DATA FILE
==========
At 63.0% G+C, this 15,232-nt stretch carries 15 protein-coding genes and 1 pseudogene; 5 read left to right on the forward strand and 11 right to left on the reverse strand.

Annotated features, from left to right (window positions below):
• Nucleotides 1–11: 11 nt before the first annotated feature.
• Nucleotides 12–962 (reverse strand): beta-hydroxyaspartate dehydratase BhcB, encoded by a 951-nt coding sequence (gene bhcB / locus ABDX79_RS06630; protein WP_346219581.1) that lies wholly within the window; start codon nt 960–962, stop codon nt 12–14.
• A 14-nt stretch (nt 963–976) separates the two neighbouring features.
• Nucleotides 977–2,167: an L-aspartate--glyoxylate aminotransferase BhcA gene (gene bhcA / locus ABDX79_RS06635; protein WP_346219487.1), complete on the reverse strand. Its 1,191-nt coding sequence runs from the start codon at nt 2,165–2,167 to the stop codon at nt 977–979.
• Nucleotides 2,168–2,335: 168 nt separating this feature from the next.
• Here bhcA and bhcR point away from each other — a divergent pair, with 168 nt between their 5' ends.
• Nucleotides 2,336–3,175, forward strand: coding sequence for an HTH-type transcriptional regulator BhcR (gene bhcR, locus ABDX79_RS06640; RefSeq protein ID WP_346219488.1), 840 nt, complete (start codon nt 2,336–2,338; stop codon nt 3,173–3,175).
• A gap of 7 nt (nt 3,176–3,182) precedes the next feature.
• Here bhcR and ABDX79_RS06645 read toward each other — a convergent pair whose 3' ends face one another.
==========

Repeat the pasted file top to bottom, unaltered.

At 63.0% G+C, this 15,232-nt stretch carries 15 protein-coding genes and 1 pseudogene; 5 read left to right on the forward strand and 11 right to left on the reverse strand.

Annotated features, from left to right (window positions below):
• Nucleotides 1–11: 11 nt before the first annotated feature.
• Nucleotides 12–962 (reverse strand): beta-hydroxyaspartate dehydratase BhcB, encoded by a 951-nt coding sequence (gene bhcB / locus ABDX79_RS06630; protein WP_346219581.1) that lies wholly within the window; start codon nt 960–962, stop codon nt 12–14.
• A 14-nt stretch (nt 963–976) separates the two neighbouring features.
• Nucleotides 977–2,167: an L-aspartate--glyoxylate aminotransferase BhcA gene (gene bhcA / locus ABDX79_RS06635; protein WP_346219487.1), complete on the reverse strand. Its 1,191-nt coding sequence runs from the start codon at nt 2,165–2,167 to the stop codon at nt 977–979.
• Nucleotides 2,168–2,335: 168 nt separating this feature from the next.
• Here bhcA and bhcR point away from each other — a divergent pair, with 168 nt between their 5' ends.
• Nucleotides 2,336–3,175, forward strand: coding sequence for an HTH-type transcriptional regulator BhcR (gene bhcR, locus ABDX79_RS06640; RefSeq protein ID WP_346219488.1), 840 nt, complete (start codon nt 2,336–2,338; stop codon nt 3,173–3,175).
• A gap of 7 nt (nt 3,176–3,182) precedes the next feature.
• Here bhcR and ABDX79_RS06645 read toward each other — a convergent pair whose 3' ends face one another.